Summaries of State 100% Clean Energy Plans
Below are links to the 100% clean energy plans and reports for seven states, along with summaries of each report's objectives, information on how it was produced and organized, what its key conclusions/recommendations are, and key takeaways about the report.
Massachusetts 2050 Decarbonization Roadmap
Authors: Massachusetts Executive Office of Energy and Environmental Affairs, The Cadmus Group
Publishing Organization: Massachusetts Executive Office of Energy and Environmental Affairs
Date Published: December 2020
Number of Pages: 92 plus stand-alone, sector-specific technical appendices
In January 2020, Massachusetts Governor Charlie Baker committed the Commonwealth to “net zero” greenhouse gas emissions by 2050 during the annual State of the Commonwealth address. Shortly thereafter, the Secretary of Energy and Environmental Affairs, as authorized by the 2008 Global Warming Solutions Act, set the statewide 2050 emissions limit at net-zero with a minimum of 85% reduction in economy-wide greenhouse gas emissions by 2050. This goal strengthened Massachusetts’ previous commitment to achieve an 80 percent emissions reduction by 2050.
EEA commissioned the 2050 Decarbonization Roadmap Study to understand the short- and long-term strategies necessary for Massachusetts to achieve net-zero emissions by 2050. The Roadmap Study also seeks to illuminate various tradeoffs Massachusetts may face to achieve this deep decarbonization goal and provide guidance on interim 2030 emissions reduction goals. The report, Massachusetts 2050 Decarbonization Roadmap, was released in December 2020 along with 6 technical appendices. It seeks to answer a core question: “How can the Commonwealth [of Massachusetts] achieve Net Zero while maintaining a healthy, equitable, and thriving economy?”
The report synthesizes the results of study’s integrated, cross-sector energy modeling of eight distinct pathways for Massachusetts to achieve net-zero emissions by 2050, their economic and health impacts, more sector-specific analyses of deep decarbonization, and the carbon sequestration potential of Massachusetts’ natural and working lands. Recognizing that the transition to a low-carbon economy over the next several decades will necessarily entail change and uncertainty, the report emphasizes flexibility and seeks to identify “no-regret” actions Massachusetts can take.
How the Report Was Produced
EEA served as the lead state agency for the report and worked with consultants from The Cadmus Group. The Global Warming Solutions Act Implementation Advisory Committee and working groups of that committee contributed to the report’s analysis. Additional partners, including a range of analytic contributors, a technical steering committee of 21 university affiliates, and staff representing seven state agencies, provided analytical and advisory support throughout the development of the report. Stakeholder engagement consisted of a combination of in-person and virtual public meetings, online public comment opportunities, and feedback sessions with a representative range of stakeholders.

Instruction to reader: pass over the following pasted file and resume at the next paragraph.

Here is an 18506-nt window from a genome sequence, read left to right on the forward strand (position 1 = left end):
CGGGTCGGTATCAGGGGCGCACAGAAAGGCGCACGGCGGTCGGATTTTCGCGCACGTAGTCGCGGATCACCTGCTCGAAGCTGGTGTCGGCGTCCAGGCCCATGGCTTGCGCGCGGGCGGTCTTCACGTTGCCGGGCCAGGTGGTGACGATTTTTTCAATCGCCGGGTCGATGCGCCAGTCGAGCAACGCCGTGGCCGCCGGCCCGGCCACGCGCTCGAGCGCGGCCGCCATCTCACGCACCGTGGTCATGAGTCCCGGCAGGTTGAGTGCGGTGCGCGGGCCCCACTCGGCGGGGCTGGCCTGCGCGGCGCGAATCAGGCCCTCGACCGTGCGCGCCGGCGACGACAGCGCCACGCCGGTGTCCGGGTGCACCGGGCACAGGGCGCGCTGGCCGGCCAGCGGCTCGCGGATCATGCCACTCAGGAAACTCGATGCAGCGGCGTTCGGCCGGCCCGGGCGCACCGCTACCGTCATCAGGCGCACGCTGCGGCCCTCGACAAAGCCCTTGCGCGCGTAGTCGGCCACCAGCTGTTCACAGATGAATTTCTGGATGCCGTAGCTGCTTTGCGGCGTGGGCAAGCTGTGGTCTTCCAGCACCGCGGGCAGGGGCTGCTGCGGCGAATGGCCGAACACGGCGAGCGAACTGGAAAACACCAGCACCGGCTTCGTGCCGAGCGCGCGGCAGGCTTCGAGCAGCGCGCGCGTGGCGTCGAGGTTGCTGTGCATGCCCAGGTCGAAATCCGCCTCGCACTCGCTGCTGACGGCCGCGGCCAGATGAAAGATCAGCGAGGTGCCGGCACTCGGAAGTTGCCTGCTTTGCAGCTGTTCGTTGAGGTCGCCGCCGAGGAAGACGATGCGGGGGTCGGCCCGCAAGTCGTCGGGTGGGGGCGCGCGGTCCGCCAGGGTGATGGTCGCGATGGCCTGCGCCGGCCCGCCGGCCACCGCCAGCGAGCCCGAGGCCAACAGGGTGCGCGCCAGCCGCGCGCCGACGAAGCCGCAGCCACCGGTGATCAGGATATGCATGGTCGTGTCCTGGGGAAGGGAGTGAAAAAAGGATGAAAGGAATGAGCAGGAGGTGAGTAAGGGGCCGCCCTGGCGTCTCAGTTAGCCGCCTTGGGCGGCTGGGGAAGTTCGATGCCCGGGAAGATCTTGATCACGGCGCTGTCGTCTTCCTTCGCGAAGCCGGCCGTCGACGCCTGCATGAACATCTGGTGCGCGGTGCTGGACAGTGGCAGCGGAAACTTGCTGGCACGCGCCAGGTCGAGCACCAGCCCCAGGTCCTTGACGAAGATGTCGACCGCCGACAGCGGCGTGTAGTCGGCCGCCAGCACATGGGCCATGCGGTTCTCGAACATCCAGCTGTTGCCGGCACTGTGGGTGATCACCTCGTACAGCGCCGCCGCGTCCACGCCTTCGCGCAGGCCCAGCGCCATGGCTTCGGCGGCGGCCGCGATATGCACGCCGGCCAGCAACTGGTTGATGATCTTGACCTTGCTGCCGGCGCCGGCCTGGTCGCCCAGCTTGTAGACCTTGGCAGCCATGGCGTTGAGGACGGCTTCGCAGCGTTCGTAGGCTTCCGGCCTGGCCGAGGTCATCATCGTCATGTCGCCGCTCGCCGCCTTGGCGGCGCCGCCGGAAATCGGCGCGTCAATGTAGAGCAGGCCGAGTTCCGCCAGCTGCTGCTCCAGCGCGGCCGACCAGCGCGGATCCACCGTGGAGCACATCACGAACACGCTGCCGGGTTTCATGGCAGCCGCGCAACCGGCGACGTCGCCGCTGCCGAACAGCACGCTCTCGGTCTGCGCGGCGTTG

Report’s Organization and Modeling Approach
The report starts by discussing the context and motivation behind Massachusetts’ net-zero greenhouse gas emissions goal, then provides an overview of the modeling approach and stakeholder engagement process, discusses the existing Massachusetts emissions portfolio, proposes strategic recommendations across multiple sectors for the state to achieve its goal, and identifies policy implications and other action items for Massachusetts to pursue moving forward. The report emphasizes the importance of a systems engineering analytical approach, one that considers the interactive dynamics among constituent parts of a complex broader system and touches upon the importance of equity considerations and addressing environmental justice.
Two modeling approaches were utilized to develop the report, including: (1) an “integrated, regional, cross-sector energy system pathways analysis consisting of results from eight differing high-level pathways,” and (2) sector-specific analysis for the buildings, transportation, non-energy, and land sectors and an economic and health impacts analysis. These sector-specific and impact analyses were published as supplementary technical reports.
With the first approach, an integrated cross-sector energy modeling platform was used to identify the physical and technological interdependencies across the Commonwealth’s energy system and economy. A regional lens was taken to accurately represent the Commonwealth’s energy system and economy, and to consider the impacts of the broader Northeast’s decarbonization efforts on Massachusetts’ strategy and interactive effects associated with regional coordination. This integrated pathways modeling approach explicitly looked at the necessary technologies for Massachusetts to achieve its net-zero emissions by 2050 goal based on eight pathways that each balanced hourly energy supply and demand at minimum cost. These eight pathways primarily differ in their built-in model assumptions regarding the scale of deployment, as determined by resource cost and availability, including ones that consider breakthroughs in certain technologies, constraints in other energy resources, a grid powered fully by renewable energy, and emphasis on pipeline gas or regional coordination. By pursuing this pathways approach, Massachusetts sought to develop a more thorough, holistic understanding of “different technological evolutions, advancements, and constraints” as well as the “costs, benefits, risks, opportunities, and tradeoffs associated with different decarbonization strategies” in order to identify “no-regret” actions that Massachusetts should take regardless of technological or policy uncertainties.